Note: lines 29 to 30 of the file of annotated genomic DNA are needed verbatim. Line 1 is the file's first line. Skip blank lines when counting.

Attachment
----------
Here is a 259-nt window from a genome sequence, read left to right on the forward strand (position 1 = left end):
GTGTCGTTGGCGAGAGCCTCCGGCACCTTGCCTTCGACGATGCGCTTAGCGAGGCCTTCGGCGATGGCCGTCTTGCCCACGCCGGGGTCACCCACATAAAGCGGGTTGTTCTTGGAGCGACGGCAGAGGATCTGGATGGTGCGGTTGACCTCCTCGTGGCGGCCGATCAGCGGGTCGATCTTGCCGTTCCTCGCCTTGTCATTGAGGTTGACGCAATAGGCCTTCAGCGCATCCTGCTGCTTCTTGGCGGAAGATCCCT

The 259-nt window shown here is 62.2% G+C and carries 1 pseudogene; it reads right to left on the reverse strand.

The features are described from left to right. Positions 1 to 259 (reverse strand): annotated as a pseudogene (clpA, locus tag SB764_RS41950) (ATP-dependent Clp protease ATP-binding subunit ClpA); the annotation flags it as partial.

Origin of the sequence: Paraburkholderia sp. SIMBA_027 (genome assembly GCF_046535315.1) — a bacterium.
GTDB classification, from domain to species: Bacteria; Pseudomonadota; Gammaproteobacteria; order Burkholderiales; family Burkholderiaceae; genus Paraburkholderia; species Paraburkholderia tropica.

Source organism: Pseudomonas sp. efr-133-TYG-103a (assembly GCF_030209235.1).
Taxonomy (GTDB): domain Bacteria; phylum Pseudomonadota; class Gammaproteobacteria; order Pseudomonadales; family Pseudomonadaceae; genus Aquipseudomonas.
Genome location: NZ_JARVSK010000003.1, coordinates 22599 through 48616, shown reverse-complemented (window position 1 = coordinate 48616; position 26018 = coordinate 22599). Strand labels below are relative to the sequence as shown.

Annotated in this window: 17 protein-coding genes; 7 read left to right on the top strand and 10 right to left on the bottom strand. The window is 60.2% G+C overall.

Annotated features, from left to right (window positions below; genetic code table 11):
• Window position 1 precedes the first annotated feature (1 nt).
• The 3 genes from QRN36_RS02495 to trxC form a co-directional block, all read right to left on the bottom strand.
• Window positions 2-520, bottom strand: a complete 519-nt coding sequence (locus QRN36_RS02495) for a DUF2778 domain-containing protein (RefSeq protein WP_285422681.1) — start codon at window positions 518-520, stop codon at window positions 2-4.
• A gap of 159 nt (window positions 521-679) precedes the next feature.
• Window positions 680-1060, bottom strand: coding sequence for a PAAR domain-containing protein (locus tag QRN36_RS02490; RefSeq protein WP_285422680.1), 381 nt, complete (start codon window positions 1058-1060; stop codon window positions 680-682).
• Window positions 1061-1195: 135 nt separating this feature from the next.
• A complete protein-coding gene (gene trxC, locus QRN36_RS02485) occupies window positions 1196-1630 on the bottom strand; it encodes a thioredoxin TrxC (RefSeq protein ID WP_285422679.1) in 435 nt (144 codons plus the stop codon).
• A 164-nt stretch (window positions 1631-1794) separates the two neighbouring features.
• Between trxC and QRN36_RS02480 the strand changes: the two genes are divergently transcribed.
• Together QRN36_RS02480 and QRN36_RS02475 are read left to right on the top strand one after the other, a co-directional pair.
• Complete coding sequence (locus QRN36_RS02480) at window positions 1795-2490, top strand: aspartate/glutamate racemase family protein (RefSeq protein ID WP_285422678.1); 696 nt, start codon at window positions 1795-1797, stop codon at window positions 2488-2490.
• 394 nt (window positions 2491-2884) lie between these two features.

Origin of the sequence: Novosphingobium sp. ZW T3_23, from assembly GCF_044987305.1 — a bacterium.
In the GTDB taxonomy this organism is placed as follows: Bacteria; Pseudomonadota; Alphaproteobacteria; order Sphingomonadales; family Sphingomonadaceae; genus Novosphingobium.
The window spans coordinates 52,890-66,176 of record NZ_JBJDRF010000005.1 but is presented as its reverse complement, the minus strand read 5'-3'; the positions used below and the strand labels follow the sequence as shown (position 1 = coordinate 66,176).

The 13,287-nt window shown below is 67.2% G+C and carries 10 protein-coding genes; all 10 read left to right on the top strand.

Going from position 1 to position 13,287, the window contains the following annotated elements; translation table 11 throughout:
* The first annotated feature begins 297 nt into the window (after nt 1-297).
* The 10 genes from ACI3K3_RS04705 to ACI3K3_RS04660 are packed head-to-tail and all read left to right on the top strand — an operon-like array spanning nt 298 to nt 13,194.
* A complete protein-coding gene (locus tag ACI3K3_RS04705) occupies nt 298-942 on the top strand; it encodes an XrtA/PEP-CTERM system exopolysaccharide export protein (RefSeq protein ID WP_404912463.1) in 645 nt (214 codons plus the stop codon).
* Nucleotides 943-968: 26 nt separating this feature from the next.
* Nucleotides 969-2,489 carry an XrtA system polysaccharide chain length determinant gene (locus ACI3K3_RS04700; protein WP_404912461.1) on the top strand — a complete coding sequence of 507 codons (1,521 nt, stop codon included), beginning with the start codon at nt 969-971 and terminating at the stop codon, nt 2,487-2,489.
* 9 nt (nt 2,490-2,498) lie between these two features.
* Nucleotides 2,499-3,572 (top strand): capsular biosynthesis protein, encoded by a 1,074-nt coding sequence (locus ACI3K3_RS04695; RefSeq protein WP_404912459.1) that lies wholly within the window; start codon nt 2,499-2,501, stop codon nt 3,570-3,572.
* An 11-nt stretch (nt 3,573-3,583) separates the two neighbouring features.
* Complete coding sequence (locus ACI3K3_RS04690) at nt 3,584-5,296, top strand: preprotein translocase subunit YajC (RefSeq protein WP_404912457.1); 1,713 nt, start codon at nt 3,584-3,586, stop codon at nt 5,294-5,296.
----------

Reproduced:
* The first annotated feature begins 297 nt into the window (after nt 1-297).
* The 10 genes from ACI3K3_RS04705 to ACI3K3_RS04660 are packed head-to-tail and all read left to right on the top strand — an operon-like array spanning nt 298 to nt 13,194.